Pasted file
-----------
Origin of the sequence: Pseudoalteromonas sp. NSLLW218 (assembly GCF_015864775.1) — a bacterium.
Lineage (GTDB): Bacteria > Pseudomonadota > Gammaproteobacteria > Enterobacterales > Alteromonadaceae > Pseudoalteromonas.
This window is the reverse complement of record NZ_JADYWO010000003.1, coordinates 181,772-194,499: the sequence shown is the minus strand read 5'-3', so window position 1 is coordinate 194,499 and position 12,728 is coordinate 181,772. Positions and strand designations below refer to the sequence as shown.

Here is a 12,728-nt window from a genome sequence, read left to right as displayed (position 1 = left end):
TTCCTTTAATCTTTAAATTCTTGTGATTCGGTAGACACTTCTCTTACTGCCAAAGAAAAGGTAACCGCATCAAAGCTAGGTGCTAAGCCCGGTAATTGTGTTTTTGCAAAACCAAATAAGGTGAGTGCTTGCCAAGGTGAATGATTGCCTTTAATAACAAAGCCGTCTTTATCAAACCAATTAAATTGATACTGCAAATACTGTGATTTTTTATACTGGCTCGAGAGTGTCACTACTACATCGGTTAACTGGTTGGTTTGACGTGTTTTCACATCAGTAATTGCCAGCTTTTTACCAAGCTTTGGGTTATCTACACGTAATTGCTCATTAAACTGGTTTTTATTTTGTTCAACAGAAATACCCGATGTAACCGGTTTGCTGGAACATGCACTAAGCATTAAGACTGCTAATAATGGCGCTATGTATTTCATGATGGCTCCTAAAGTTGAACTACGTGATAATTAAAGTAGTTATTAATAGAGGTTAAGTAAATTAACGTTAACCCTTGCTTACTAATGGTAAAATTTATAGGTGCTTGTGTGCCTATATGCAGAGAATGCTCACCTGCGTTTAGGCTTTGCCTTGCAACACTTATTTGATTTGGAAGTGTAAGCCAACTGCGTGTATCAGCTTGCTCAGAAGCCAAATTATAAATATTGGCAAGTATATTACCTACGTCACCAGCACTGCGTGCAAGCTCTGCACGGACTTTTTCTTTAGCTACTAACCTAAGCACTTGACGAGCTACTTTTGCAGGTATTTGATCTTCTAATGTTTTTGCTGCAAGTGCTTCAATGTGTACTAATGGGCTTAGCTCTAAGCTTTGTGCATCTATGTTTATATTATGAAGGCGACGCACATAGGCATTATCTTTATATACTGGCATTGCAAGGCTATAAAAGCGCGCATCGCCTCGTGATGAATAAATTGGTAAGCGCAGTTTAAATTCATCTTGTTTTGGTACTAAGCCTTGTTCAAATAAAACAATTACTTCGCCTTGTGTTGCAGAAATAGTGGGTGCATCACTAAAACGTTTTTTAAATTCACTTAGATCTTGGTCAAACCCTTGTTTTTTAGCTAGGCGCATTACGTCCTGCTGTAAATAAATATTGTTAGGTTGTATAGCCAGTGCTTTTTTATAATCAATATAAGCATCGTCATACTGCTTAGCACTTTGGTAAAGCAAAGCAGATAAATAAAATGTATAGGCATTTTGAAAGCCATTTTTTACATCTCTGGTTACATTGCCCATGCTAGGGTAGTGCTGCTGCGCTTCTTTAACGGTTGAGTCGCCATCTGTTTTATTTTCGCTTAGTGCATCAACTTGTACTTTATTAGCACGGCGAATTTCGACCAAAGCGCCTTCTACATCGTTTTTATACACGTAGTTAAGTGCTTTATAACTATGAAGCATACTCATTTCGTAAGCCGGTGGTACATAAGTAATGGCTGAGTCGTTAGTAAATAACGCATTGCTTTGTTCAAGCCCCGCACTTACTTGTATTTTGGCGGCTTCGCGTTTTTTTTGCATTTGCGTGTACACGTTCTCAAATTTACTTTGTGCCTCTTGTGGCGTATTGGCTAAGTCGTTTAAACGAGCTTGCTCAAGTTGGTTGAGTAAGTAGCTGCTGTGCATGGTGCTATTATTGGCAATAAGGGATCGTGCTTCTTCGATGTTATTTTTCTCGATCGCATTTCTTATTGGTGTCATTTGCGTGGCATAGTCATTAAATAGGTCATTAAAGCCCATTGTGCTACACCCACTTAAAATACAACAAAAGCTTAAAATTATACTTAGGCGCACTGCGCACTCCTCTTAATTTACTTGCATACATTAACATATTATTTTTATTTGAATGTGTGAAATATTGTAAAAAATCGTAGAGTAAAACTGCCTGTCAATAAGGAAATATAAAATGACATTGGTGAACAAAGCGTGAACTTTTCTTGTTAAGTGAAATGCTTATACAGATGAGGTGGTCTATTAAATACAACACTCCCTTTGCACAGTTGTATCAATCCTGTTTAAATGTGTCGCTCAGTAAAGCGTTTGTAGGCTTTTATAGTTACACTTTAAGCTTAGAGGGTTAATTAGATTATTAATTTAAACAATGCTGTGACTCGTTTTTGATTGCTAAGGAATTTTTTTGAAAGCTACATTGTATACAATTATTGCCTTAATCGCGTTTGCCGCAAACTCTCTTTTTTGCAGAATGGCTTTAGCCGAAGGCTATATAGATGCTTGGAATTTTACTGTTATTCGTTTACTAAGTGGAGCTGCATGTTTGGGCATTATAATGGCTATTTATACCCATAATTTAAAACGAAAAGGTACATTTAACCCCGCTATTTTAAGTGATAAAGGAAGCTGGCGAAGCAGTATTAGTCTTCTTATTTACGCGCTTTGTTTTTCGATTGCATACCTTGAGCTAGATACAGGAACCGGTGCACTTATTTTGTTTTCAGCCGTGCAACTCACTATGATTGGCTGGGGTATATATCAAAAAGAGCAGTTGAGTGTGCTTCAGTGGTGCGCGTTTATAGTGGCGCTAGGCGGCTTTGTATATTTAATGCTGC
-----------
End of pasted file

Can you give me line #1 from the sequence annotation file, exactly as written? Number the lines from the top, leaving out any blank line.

Origin of the sequence: Pseudoalteromonas sp. NSLLW218 (assembly GCF_015864775.1) — a bacterium.